One America News reported on some additional firepower from the state level pushing Congress to act quickly on the NAFTA replacement, the USMCA. The Republican Governors Association is urging Congressional leaders to pass the USMCA trade deal.

President Trump promised to renegotiate NAFTA, and he has fulfilled that promise by completing negotiations on the United States-Mexico-Canada Agreement, also known as USMCA.

“The agreement will govern nearly 1.2 trillion in trade which makes it the biggest trade deal in the United States history,” President Trump said when announcing the deal.

Republican Governors representing 27 states and one U.S. territory are backing the President and working to get the deal approved by Congress. The Republican Governors Association sent a letter to Congressional leaders urging them to take expedient action to ratify the USMCA.

Arkansas Governor ASA Hutchinson signed the letter and has praised the president’s deal, saying it will be beneficial for his state. “He’s done so many good things that are out there and give hats off to him that. We have a new NAFTA agreement and we want the Senate to ratify that.”

In the letter the governors say the USMCA is critical to their states in boosting economic development and encouraging new investments which would lead to creating more jobs. They expressed the importance of Congress passing the agreement so American workers can begin reaping the benefits of improved trade with our North American neighbors. This comes after Trade Representative Robert Lighthizer pushed for approval of the deal before the Senate Finance Committee.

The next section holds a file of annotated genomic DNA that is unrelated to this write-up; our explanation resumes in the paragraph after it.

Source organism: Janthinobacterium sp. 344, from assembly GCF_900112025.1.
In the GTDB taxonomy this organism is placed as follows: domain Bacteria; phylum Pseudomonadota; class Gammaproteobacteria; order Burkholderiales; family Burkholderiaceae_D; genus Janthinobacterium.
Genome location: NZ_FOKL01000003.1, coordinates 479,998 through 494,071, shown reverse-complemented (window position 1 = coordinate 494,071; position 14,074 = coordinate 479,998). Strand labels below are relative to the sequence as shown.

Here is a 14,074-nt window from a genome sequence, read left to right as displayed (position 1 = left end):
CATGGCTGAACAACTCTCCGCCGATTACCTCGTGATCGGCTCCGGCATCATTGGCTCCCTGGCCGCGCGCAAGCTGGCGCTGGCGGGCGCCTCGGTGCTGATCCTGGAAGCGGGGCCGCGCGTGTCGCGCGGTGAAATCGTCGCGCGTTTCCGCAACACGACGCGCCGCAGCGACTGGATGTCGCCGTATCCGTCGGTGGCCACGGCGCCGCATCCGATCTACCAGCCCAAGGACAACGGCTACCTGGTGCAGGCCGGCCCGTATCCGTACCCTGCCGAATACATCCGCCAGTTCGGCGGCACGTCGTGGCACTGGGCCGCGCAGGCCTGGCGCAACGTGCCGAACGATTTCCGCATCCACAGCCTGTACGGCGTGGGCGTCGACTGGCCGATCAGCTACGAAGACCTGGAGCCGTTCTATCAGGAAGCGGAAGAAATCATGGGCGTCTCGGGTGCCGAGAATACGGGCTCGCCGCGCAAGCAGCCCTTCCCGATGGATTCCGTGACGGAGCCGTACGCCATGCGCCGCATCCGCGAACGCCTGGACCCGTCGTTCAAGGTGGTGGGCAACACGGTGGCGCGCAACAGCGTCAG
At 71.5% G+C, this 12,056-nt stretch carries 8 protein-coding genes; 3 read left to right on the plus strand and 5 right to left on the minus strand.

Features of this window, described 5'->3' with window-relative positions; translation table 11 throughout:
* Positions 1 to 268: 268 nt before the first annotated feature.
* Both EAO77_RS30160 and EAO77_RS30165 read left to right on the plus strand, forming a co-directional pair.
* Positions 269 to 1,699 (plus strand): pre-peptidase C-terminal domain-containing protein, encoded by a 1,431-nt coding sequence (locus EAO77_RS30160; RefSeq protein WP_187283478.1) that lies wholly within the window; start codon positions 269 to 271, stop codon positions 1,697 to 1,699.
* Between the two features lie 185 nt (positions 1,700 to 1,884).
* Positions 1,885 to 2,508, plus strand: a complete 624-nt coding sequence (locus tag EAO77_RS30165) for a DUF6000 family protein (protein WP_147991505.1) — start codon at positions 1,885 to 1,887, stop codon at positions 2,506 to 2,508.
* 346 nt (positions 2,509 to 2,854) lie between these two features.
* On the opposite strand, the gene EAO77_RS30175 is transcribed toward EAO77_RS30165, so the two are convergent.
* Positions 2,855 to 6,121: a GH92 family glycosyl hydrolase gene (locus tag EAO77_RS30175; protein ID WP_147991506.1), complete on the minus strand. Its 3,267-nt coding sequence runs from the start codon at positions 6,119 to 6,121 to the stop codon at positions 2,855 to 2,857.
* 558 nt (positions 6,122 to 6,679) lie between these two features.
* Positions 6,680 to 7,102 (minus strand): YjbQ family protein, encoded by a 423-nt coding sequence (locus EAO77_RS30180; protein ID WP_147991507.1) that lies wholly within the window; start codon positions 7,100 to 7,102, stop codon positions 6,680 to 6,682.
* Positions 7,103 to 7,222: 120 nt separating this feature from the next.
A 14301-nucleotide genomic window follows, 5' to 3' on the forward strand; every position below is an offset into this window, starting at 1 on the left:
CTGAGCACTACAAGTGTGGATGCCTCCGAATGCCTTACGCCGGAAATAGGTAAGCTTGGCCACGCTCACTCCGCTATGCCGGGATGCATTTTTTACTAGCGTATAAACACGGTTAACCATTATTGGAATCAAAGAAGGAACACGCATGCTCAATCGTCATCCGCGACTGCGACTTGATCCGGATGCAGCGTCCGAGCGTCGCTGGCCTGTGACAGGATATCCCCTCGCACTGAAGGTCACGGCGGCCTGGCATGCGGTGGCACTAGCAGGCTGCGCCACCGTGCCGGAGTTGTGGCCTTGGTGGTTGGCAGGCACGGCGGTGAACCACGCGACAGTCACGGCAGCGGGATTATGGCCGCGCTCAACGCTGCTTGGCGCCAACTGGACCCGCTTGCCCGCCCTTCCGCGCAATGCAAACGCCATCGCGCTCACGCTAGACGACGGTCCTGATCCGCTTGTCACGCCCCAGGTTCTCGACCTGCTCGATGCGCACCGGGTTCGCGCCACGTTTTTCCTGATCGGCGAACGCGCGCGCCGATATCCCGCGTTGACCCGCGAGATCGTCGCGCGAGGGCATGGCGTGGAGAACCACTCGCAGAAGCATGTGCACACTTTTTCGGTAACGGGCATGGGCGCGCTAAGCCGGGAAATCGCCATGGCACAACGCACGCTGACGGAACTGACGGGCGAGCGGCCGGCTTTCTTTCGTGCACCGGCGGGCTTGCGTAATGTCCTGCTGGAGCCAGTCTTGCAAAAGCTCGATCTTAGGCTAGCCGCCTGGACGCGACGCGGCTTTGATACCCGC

“I believe the USMCA is the strongest, most momentous trade agreement in U.S. history,” Lighthizer said. “It is the gold standard for rules on the digital economy, financial services, intellectual property, etc. It will help help stop the outflow of manufacturing jobs and return many to the United States.”

President Trump has touted the USMCA as an agreement which would expand opportunity for all Americans.

“Once approved by Congress, this new deal will be the most modern, up-to-date, and balanced trade agreement in the history of our country with the most advanced protections for workers ever developed,” the President said.

Mexico’s Senate overwhelmingly approved the pact and Canadian Prime Minister Justin Trudeau is also pushing Congress to ratify the agreement.

As America continues to push to control the world economy rather then being controlled by it, agreements like the USMCA are crucial to bringing back jobs and solidifying free trade with our allies. Congress must push this through, now.

We are currently forming the American Conservative Movement. If you are interested in learning more, we will be sending out information in a few weeks.